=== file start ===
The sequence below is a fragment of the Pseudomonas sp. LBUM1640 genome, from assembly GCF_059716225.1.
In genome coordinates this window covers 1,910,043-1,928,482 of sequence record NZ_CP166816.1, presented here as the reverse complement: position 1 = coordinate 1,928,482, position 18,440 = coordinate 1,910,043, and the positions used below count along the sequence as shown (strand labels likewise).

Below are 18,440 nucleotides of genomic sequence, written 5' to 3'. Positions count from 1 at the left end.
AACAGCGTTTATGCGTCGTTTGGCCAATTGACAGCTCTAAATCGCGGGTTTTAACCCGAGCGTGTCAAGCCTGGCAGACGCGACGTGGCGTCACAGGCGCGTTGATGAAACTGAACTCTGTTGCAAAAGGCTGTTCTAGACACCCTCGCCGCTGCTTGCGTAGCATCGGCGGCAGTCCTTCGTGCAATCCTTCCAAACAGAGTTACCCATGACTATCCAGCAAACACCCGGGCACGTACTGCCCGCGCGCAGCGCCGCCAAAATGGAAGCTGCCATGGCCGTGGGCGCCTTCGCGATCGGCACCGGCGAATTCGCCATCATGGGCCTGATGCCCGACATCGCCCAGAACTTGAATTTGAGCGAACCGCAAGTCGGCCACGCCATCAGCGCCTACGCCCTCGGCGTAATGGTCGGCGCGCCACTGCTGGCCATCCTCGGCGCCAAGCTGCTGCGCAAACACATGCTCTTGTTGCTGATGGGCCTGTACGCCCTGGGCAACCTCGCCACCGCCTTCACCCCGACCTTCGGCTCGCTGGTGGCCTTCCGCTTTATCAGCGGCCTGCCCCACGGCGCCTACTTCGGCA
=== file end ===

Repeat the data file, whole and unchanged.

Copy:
The sequence below is a fragment of the Pseudomonas sp. LBUM1640 genome, from assembly GCF_059716225.1.
In genome coordinates this window covers 1,910,043-1,928,482 of sequence record NZ_CP166816.1, presented here as the reverse complement: position 1 = coordinate 1,928,482, position 18,440 = coordinate 1,910,043, and the positions used below count along the sequence as shown (strand labels likewise).

Below are 18,440 nucleotides of genomic sequence, written 5' to 3'. Positions count from 1 at the left end.
AACAGCGTTTATGCGTCGTTTGGCCAATTGACAGCTCTAAATCGCGGGTTTTAACCCGAGCGTGTCAAGCCTGGCAGACGCGACGTGGCGTCACAGGCGCGTTGATGAAACTGAACTCTGTTGCAAAAGGCTGTTCTAGACACCCTCGCCGCTGCTTGCGTAGCATCGGCGGCAGTCCTTCGTGCAATCCTTCCAAACAGAGTTACCCATGACTATCCAGCAAACACCCGGGCACGTACTGCCCGCGCGCAGCGCCGCCAAAATGGAAGCTGCCATGGCCGTGGGCGCCTTCGCGATCGGCACCGGCGAATTCGCCATCATGGGCCTGATGCCCGACATCGCCCAGAACTTGAATTTGAGCGAACCGCAAGTCGGCCACGCCATCAGCGCCTACGCCCTCGGCGTAATGGTCGGCGCGCCACTGCTGGCCATCCTCGGCGCCAAGCTGCTGCGCAAACACATGCTCTTGTTGCTGATGGGCCTGTACGCCCTGGGCAACCTCGCCACCGCCTTCACCCCGACCTTCGGCTCGCTGGTGGCCTTCCGCTTTATCAGCGGCCTGCCCCACGGCGCCTACTTCGGCA